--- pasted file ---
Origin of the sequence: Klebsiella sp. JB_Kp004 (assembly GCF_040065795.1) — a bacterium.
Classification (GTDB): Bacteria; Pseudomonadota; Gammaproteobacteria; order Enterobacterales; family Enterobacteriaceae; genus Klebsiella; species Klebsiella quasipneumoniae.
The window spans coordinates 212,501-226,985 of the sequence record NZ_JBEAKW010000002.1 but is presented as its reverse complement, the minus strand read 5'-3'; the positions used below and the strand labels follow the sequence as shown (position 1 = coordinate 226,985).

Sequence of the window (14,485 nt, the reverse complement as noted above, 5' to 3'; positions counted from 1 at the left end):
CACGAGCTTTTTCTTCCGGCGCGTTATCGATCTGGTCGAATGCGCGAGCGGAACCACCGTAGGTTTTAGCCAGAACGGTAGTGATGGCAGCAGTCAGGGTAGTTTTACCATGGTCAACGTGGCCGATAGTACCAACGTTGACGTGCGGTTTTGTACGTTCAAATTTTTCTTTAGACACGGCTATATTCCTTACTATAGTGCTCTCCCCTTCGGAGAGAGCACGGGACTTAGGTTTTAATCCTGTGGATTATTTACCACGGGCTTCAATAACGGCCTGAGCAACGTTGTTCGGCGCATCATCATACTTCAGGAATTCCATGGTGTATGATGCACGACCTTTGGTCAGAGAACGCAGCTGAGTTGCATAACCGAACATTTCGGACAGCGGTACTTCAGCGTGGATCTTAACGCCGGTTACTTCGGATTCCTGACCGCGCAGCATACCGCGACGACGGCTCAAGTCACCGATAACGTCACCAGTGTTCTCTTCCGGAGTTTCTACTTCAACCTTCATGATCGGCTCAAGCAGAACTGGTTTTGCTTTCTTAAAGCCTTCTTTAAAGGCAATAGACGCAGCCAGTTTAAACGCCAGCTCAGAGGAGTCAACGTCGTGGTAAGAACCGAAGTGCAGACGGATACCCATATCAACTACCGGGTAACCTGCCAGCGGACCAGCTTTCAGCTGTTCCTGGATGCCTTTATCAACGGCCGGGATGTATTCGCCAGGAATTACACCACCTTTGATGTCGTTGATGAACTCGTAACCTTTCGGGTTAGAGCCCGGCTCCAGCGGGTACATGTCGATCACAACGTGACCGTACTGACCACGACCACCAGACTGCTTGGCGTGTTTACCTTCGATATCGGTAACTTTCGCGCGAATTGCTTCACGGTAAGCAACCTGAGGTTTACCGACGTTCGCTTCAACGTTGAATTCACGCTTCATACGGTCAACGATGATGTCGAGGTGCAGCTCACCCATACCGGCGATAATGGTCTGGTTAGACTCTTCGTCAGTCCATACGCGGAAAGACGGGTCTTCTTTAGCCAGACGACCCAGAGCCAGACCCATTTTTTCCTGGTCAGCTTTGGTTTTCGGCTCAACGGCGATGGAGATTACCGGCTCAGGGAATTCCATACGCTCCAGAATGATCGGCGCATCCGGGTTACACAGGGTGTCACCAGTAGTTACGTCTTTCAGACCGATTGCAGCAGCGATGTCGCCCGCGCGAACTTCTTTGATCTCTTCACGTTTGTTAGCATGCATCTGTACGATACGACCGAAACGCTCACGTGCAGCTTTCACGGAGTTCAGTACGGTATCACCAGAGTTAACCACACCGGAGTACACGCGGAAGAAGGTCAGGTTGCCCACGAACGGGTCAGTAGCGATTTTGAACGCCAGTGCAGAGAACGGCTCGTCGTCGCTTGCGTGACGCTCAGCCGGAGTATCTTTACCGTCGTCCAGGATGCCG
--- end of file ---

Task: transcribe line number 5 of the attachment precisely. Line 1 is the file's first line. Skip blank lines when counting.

CACGAGCTTTTTCTTCCGGCGCGTTATCGATCTGGTCGAATGCGCGAGCGGAACCACCGTAGGTTTTAGCCAGAACGGTAGTGATGGCAGCAGTCAGGGTAGTTTTACCATGGTCAACGTGGCCGATAGTACCAACGTTGACGTGCGGTTTTGTACGTTCAAATTTTTCTTTAGACACGGCTATATTCCTTACTATAGTGCTCTCCCCTTCGGAGAGAGCACGGGACTTAGGTTTTAATCCTGTGGATTATTTACCACGGGCTTCAATAACGGCCTGAGCAACGTTGTTCGGCGCATCATCATACTTCAGGAATTCCATGGTGTATGATGCACGACCTTTGGTCAGAGAACGCAGCTGAGTTGCATAACCGAACATTTCGGACAGCGGTACTTCAGCGTGGATCTTAACGCCGGTTACTTCGGATTCCTGACCGCGCAGCATACCGCGACGACGGCTCAAGTCACCGATAACGTCACCAGTGTTCTCTTCCGGAGTTTCTACTTCAACCTTCATGATCGGCTCAAGCAGAACTGGTTTTGCTTTCTTAAAGCCTTCTTTAAAGGCAATAGACGCAGCCAGTTTAAACGCCAGCTCAGAGGAGTCAACGTCGTGGTAAGAACCGAAGTGCAGACGGATACCCATATCAACTACCGGGTAACCTGCCAGCGGACCAGCTTTCAGCTGTTCCTGGATGCCTTTATCAACGGCCGGGATGTATTCGCCAGGAATTACACCACCTTTGATGTCGTTGATGAACTCGTAACCTTTCGGGTTAGAGCCCGGCTCCAGCGGGTACATGTCGATCACAACGTGACCGTACTGACCACGACCACCAGACTGCTTGGCGTGTTTACCTTCGATATCGGTAACTTTCGCGCGAATTGCTTCACGGTAAGCAACCTGAGGTTTACCGACGTTCGCTTCAACGTTGAATTCACGCTTCATACGGTCAACGATGATGTCGAGGTGCAGCTCACCCATACCGGCGATAATGGTCTGGTTAGACTCTTCGTCAGTCCATACGCGGAAAGACGGGTCTTCTTTAGCCAGACGACCCAGAGCCAGACCCATTTTTTCCTGGTCAGCTTTGGTTTTCGGCTCAACGGCGATGGAGATTACCGGCTCAGGGAATTCCATACGCTCCAGAATGATCGGCGCATCCGGGTTACACAGGGTGTCACCAGTAGTTACGTCTTTCAGACCGATTGCAGCAGCGATGTCGCCCGCGCGAACTTCTTTGATCTCTTCACGTTTGTTAGCATGCATCTGTACGATACGACCGAAACGCTCACGTGCAGCTTTCACGGAGTTCAGTACGGTATCACCAGAGTTAACCACACCGGAGTACACGCGGAAGAAGGTCAGGTTGCCCACGAACGGGTCAGTAGCGATTTTGAACGCCAGTGCAGAGAACGGCTCGTCGTCGCTTGCGTGACGCTCAGCCGGAGTATCTTTACCGTCGTCCAGGATGCCG